- ISBN/SKU: 9781612514932
- Binding: Paperback & eBook
- Era: American Revolution
- Number of Pages: 286
- Subject: Naval History
- Date Available: June 2014
The title of this book comes from a toast popular with Americans in the late 1790s —“millions for defense, not a cent for tribute.” Americans were incensed by demands for bribes from French diplomats and by France’s galling seizures of U.S. merchant ships, and as they teetered toward open war, were disturbed by their country’s lack of warships. Provoked to action, private U.S. citizens decided to help build a navy. Merchants from Newburyport, Massachusetts, took the lead by opening a subscription to fund a 20-gun warship to be built in ninety days, and they persuaded Congress to pass a statute that gave them government “stock” bearing 6 percent interest in exchange for their money.
Their example set off a chain reaction down the coast. More than a thousand subscribers in the port towns pledged money and began to build nine warships with little government oversight. Among the subscription ships were the Philadelphia, later lost on the rocks at Tripoli; Essex, the first American warship to round the Cape of Good Hope; and Boston, which captured the French corvette Le Berceau.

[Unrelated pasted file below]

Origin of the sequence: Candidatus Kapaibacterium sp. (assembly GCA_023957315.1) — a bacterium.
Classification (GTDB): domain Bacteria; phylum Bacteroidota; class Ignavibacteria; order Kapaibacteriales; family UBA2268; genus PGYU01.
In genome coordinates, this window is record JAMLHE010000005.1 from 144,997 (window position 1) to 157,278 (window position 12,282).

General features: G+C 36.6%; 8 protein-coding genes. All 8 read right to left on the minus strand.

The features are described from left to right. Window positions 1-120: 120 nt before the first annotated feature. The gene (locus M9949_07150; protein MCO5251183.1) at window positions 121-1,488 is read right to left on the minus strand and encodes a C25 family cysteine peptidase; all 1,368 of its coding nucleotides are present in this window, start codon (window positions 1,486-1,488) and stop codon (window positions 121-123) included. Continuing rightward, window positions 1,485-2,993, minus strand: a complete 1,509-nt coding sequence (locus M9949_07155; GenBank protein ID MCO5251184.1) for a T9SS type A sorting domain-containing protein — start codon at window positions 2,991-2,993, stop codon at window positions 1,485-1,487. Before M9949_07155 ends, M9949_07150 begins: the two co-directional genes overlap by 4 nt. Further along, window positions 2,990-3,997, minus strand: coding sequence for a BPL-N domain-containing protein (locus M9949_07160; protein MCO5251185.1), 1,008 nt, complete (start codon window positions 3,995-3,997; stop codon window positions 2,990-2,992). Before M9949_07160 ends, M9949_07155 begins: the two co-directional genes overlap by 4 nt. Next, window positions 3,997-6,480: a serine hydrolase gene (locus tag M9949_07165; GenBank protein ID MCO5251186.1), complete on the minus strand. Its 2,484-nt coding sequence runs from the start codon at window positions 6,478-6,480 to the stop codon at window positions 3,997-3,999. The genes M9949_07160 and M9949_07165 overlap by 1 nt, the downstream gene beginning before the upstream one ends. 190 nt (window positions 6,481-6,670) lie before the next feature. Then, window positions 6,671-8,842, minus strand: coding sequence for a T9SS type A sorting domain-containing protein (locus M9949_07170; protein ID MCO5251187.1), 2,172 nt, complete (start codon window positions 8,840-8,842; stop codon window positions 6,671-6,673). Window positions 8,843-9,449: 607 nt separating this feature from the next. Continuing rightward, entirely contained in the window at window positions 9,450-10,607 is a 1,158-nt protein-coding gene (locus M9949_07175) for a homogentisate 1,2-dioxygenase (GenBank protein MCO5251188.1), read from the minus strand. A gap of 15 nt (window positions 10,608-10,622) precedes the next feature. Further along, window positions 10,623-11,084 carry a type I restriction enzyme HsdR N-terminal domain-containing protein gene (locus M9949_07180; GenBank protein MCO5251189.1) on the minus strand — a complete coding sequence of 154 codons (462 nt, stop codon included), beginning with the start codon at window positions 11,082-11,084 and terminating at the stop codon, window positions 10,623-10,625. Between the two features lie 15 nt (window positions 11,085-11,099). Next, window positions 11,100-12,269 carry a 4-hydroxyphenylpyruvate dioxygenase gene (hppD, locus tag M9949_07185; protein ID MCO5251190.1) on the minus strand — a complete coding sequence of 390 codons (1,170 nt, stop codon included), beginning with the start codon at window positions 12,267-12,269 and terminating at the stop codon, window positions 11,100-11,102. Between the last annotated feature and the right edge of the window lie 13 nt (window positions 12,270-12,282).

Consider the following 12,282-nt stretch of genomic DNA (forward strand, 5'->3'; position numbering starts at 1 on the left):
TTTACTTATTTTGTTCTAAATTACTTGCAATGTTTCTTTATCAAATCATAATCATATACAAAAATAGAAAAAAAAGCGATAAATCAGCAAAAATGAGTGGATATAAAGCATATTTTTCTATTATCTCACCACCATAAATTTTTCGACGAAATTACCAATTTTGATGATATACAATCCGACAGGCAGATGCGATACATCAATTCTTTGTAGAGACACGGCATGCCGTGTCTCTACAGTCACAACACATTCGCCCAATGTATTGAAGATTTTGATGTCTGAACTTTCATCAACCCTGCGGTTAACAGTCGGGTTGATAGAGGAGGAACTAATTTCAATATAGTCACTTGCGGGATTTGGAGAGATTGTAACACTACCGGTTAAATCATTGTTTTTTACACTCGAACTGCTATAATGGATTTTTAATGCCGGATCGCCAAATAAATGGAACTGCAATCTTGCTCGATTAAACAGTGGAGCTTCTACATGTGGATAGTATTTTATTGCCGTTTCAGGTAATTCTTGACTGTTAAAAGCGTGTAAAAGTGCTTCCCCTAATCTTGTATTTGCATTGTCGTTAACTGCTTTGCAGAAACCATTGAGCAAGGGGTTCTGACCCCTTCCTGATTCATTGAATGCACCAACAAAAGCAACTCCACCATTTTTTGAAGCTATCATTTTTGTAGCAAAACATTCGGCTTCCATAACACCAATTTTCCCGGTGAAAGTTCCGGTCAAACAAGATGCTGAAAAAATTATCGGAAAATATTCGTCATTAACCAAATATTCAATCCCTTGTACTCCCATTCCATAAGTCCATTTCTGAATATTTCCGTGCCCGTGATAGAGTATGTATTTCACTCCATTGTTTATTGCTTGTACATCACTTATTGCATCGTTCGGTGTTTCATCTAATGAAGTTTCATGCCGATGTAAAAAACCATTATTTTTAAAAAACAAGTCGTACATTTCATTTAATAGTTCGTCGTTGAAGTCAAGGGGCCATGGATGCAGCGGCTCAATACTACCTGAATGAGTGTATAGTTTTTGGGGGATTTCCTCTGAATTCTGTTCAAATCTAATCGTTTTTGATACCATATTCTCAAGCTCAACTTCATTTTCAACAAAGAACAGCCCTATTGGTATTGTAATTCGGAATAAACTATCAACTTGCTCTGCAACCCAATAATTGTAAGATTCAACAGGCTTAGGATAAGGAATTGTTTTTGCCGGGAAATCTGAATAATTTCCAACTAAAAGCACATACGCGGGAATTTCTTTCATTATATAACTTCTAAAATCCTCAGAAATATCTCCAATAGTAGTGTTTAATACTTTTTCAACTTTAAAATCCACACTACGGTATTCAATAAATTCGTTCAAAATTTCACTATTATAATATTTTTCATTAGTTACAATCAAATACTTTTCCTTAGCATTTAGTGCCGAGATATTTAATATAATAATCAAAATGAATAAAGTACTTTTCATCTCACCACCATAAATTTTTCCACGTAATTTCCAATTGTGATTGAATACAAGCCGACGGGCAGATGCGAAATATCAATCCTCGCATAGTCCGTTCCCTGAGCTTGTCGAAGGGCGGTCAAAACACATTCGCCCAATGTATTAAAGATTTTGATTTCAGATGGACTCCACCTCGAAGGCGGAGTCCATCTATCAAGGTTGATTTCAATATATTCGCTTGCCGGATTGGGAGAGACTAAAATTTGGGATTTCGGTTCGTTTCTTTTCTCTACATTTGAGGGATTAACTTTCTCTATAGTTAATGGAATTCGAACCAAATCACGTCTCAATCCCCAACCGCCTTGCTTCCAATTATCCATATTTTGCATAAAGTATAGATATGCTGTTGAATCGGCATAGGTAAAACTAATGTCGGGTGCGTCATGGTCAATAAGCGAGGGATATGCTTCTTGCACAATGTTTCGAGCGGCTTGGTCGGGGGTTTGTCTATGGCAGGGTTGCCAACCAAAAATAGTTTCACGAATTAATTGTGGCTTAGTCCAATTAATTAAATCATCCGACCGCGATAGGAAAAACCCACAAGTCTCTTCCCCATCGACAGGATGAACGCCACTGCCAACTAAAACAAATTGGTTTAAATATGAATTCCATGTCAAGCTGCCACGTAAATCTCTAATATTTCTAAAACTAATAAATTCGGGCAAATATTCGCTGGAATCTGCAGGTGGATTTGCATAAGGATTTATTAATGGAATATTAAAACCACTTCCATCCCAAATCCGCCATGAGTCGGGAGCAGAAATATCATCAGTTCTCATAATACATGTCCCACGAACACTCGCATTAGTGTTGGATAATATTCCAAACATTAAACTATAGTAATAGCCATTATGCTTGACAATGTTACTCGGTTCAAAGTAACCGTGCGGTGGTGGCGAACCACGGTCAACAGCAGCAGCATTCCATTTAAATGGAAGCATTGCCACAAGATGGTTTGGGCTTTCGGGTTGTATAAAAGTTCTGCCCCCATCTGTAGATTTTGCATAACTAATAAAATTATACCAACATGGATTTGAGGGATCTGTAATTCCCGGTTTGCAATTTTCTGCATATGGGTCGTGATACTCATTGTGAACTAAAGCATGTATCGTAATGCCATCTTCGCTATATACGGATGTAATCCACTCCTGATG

This book is the first to explore in depth the subject of subscribing for warships. Frederick Leiner explains how the idea materialized, who the subscribers and shipbuilders were, how the ships were built, and what contributions these ships made to the Quasi-War against France. Along the way, he also offers significant insights into the politics of what is arguably the most critical period in American history.
About the author
Frederick C. Leiner is a graduate of the University of Pennsylvania, he earned an M.Phil. in international relations from Cambridge as a Thouron Scolar and later received a law degree from the University of Virginia. The author of a dozen articles on maritime and legal history published in American Neptune, the Mystic Seaport Log, the American Journal of Legal History, and other journals, he was awarded the 1993-94 Vice Admiral Edwin P. Hooper Prize by the Naval Historical Center to support his research.